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News of Otsego County

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EDITORIAL: Looking an Aqua Pandemic in the Eye

Editorial

Looking an Aqua
Pandemic in the Eye

Recently, we at The Freeman’s Journal have become aware that some of our readers, and others who may not be our readers, still have questions about the toxic algae blooms that of late have been creeping up on us from the depths and edges of our beloved Otsego Lake. So here goes an effort to get it right.

According to NOAA, whose satellites, along with those of the EPA, NASA and the U.S. Geological Survey, are picking up images of them, these blooms have been found in 2,300 lakes in the contiguous U.S., and in another 5,000 bodies of water in Alaska.

The algae, often — but not strictly — of a blue-green color, is cyanobacteria, which grows naturally in fresh water, though it also also been spotted, although less frequently, in brackish and salt water. The bacteria can also be red, neon or brown, and when it dies it exudes a rotten smell. When the water is warm, stagnant and nutrient-rich, as it presently is here, the algae can burst into blooms, which is what we are seeing along the shores of the Lake. The blooms can, and do, produce a toxin, called cyanotoxin, which can enter the mouth, nose and eyes, or be inhaled with water vapor. They can also keep blooming into the early fall, until the temperature drops.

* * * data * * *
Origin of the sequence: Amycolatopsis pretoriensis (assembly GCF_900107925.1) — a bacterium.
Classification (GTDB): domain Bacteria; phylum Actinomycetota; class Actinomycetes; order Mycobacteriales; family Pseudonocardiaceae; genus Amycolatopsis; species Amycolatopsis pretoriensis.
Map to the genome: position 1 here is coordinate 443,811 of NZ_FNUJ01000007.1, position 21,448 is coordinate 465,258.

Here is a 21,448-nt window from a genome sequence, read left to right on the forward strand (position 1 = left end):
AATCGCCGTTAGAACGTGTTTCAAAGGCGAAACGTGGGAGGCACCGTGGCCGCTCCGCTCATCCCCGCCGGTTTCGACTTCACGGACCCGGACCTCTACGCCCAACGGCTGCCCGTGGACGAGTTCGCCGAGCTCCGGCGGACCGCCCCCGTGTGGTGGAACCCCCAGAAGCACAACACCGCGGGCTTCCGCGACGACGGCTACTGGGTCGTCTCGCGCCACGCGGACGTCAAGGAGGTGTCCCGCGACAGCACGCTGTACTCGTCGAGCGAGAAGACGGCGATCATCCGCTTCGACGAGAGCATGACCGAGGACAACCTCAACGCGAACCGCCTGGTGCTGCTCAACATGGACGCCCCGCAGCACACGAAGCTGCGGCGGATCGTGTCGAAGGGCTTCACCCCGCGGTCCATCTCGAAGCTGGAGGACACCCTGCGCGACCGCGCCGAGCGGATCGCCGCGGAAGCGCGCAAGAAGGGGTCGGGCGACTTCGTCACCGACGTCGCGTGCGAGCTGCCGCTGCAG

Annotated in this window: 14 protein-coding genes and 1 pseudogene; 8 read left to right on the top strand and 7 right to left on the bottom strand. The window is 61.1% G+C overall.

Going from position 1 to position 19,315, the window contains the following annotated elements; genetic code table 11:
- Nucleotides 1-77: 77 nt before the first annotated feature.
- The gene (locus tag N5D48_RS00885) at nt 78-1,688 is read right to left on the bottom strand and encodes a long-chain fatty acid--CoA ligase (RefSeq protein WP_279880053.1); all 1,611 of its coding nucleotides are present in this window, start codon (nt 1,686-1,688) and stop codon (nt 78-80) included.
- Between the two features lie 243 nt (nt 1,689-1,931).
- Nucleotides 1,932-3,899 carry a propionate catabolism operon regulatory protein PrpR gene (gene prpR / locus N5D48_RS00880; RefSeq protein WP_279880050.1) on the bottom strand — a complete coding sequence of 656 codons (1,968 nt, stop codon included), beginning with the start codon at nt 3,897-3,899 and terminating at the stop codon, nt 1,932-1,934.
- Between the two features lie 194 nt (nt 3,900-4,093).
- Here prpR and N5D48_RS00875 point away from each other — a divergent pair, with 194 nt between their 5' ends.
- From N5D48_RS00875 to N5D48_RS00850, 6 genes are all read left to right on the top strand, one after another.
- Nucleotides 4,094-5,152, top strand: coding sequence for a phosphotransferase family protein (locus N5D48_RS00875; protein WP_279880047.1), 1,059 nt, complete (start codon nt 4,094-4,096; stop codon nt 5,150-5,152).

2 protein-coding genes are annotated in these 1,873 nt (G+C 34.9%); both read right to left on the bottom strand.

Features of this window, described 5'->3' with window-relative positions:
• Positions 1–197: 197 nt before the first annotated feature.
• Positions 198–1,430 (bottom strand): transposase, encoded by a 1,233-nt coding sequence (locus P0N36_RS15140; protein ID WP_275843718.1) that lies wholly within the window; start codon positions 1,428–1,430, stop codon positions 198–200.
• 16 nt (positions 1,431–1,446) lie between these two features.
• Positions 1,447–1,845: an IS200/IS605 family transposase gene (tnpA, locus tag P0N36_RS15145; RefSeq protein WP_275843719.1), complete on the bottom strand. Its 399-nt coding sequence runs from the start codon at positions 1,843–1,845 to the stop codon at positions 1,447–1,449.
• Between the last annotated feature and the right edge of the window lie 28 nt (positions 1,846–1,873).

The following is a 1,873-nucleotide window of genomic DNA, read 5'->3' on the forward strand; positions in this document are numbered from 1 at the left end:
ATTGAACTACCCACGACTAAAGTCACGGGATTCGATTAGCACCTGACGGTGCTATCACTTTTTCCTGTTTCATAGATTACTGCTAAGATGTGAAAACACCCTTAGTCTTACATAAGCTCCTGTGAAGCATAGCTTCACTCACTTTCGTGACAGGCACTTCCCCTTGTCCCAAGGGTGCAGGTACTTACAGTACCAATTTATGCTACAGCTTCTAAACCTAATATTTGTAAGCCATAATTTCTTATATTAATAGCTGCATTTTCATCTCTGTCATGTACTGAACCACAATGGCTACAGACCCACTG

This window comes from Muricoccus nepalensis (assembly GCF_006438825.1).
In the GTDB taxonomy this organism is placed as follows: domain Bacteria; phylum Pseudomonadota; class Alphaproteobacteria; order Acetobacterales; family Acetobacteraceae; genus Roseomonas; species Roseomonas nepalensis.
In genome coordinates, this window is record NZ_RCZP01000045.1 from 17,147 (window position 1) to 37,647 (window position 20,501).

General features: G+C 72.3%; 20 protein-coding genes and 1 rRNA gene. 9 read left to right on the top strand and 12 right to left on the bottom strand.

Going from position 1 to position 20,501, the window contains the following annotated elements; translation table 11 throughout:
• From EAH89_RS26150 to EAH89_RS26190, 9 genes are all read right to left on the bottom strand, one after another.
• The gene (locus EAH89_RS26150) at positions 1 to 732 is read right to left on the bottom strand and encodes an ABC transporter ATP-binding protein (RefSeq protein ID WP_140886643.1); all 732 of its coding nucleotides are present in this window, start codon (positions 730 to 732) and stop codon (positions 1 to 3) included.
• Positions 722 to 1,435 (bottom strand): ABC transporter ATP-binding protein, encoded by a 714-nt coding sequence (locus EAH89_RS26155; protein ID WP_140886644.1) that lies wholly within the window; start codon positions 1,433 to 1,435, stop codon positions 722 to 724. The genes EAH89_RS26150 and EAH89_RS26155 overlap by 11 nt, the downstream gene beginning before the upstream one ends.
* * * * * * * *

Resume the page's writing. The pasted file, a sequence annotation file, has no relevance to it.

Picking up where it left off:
This Week 09-01-22
Fernleigh Foundation Provides Grant to SUNY Oneonta Biological Field Station

Fernleigh Foundation Provides
Grant to SUNY Oneonta
Biological Field Station

Jane Forbes Clark, President of The Fernleigh Foundation, announced today that The Board of Directors has approved a $9,695 grant to SUNY Oneonta’s Biological Field Station (BFS) to do twice a week testing on Otsego Lake to better monitor the effect of the recent Harmful Algae Blooms (HABs).

“It is important that science and data drive our decisions about the impact of the HABs,” said Miss Clark. “There is not a local organization better equipped to do that than the Biological Field Station.”

Dr. Willard “Bill” Harman, CLM, Distinguished Service Professor, Rufus J. Thayer Otsego Lake Research Chair, and Director, SUNY Oneonta BFS, explained that “the HABs typically start in deeper waters, deriving nutrients from the bottom muds, which have been deposited there annually for as long as the lake has been in existence, then visible blooms sometimes rise to the surface.

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